Brain disease kills 97 Indian children, ‘heat curfew’ imposed as severe heat rages in Bihar state

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he Indian state of Bihar grappled Monday with twin crises, with a brain virus potentially linked to lychees killing almost 100 children and extreme heat leaving 78 people dead. (AP)
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Residents of a housing society cool off with a "rain dance" organized to beat the heat on a hot summer day in Greater Noida, outskirts of New Delhi, India, on June 15, 2019. Many parts of India are experiencing extreme heat conditions. (AP Photo/R S Iyer)
Updated 17 June 2019

Brain disease kills 97 Indian children, ‘heat curfew’ imposed as severe heat rages in Bihar state

  • Officials urged residents to not leave their homes until temperatures fall
  • A heatwave in 2015 left more than 3,500 dead in India and Pakistan

PATNA, India: The Indian state of Bihar grappled Monday with twin crises, with a brain virus potentially linked to lychees killing almost 100 children and extreme heat leaving 78 people dead.

The heatwave — India's second-longest on record — prompted authorities in part of the northern state, one of the country's poorest, to impose curfew-like restrictions.

Daytime temperatures across large parts of India have hovered above 40 degrees Celsius (104 Fahrenheit) for the past 32 days, just one short of a record 33-day period in 1988.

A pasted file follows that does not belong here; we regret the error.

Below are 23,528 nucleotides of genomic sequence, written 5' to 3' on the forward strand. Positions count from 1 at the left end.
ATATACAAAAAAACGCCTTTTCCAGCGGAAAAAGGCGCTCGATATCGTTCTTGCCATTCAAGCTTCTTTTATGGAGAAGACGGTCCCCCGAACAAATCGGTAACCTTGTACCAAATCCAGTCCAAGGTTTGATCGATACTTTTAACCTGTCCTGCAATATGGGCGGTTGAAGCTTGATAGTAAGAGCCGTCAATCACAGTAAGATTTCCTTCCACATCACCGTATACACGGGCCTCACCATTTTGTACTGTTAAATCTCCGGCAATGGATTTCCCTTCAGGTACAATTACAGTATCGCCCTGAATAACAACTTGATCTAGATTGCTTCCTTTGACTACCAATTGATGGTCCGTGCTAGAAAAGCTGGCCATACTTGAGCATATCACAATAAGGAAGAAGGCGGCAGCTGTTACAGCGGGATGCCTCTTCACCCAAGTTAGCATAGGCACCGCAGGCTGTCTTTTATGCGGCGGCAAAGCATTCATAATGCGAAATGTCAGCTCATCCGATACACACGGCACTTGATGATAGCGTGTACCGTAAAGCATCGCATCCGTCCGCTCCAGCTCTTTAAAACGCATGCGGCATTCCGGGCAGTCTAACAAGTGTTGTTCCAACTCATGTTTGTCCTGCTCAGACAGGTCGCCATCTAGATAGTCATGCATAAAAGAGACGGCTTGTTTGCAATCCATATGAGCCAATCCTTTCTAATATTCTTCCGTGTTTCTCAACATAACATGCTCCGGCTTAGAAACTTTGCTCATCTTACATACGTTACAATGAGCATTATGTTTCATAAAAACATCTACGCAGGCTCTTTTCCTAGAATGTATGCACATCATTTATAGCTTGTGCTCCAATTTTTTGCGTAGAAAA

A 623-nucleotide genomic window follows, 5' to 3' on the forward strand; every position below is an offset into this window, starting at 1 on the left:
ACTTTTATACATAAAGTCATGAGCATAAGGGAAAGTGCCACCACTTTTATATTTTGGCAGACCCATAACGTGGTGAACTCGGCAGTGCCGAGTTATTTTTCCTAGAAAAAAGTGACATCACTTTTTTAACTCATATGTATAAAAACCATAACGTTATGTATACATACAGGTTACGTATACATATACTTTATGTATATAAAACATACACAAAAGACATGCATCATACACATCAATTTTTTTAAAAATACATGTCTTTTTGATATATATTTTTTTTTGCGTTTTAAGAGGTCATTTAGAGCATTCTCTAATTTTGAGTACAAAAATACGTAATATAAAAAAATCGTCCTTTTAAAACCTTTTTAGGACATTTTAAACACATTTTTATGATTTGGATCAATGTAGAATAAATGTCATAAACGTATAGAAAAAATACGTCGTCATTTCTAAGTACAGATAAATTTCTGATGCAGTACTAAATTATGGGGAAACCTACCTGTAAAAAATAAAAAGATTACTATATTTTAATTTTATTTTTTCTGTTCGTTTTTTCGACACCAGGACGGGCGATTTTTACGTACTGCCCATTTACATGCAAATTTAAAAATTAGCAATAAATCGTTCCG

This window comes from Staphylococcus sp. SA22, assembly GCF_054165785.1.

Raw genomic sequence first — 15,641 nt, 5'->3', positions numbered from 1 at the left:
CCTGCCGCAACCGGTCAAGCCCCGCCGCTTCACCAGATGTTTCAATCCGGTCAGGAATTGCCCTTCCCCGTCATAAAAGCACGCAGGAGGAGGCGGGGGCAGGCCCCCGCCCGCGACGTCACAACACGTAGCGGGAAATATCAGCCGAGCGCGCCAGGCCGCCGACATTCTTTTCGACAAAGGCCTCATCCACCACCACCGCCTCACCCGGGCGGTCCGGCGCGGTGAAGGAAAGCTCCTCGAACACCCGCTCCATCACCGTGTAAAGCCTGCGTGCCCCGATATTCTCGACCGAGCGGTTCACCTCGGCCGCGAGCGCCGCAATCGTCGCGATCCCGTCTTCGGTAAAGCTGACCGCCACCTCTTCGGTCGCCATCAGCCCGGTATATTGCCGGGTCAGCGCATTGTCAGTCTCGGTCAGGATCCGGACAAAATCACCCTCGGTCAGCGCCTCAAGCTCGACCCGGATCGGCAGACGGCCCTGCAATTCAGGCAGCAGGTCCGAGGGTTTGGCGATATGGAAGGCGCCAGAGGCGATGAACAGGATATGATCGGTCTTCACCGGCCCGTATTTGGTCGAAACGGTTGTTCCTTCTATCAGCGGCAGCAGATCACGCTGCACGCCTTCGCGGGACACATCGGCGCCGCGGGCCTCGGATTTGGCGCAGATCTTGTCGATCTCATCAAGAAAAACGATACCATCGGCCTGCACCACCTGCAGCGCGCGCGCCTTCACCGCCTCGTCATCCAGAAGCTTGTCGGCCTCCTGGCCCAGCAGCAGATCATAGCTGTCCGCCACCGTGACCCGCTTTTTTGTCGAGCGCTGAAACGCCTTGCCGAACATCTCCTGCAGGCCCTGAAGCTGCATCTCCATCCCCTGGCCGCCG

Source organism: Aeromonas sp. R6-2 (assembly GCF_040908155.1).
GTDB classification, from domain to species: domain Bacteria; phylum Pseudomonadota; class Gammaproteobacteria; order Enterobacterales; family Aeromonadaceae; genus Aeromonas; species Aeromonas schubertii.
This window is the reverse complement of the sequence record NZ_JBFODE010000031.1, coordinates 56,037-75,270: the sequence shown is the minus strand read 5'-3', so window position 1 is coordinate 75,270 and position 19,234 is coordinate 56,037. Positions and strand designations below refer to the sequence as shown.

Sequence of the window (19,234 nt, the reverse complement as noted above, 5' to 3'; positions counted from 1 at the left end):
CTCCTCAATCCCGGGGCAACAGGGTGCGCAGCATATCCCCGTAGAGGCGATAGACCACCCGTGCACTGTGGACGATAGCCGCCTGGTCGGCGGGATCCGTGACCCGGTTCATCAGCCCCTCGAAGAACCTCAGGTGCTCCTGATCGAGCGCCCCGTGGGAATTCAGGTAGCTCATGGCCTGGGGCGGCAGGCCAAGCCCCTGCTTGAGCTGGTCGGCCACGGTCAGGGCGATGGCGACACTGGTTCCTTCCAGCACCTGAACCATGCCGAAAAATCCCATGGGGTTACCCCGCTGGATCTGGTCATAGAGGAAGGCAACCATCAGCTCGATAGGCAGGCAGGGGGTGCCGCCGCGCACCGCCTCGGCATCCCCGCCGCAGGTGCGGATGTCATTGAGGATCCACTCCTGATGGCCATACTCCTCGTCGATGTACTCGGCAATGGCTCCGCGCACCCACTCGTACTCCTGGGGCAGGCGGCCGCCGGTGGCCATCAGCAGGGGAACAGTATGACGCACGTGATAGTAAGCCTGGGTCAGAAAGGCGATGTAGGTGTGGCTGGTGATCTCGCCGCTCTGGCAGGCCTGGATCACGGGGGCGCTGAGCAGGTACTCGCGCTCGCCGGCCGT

Temperatures touched 50.3 degrees Celsius in the town of Churu in the northern desert state of Rajasthan recently, just below India's record of 51 degrees.

Bihar, home to almost 100 million people, has seen temperatures hovering around 45 degrees for several days.

Severe heat there has killed 78 people -- most of them aged above 50 -- across three districts since Saturday afternoon, local official Sandeep Kumar told AFP.

More than 130 others were undergoing emergency treatment for heatstroke in various hospitals.

Authorities in Gaya district which has borne the brunt of the heatwave invoked an Indian law to prohibit residents from going outdoors for non-essential work.

The district magistrate also banned construction work and any outdoor programme between 11:00 am to 4:00 pm.

Heatstroke is usually caused by prolonged exposure to sun or from physical exertion in high temperatures.

It has left more than 36 people dead in southern India in recent weeks. Large parts of India are also reeling from drought, with annual monsoon rains late in coming.

Last week four passengers on a train travelling from Agra -- the city of the Taj Mahal -- to Coimbatore in the country's south died from heatstroke.Bihar, home to some of India's worst health indicators, has also been struggling with an outbreak of Acute Encephalitis Syndrome (AES), a viral infection, since the start of this month.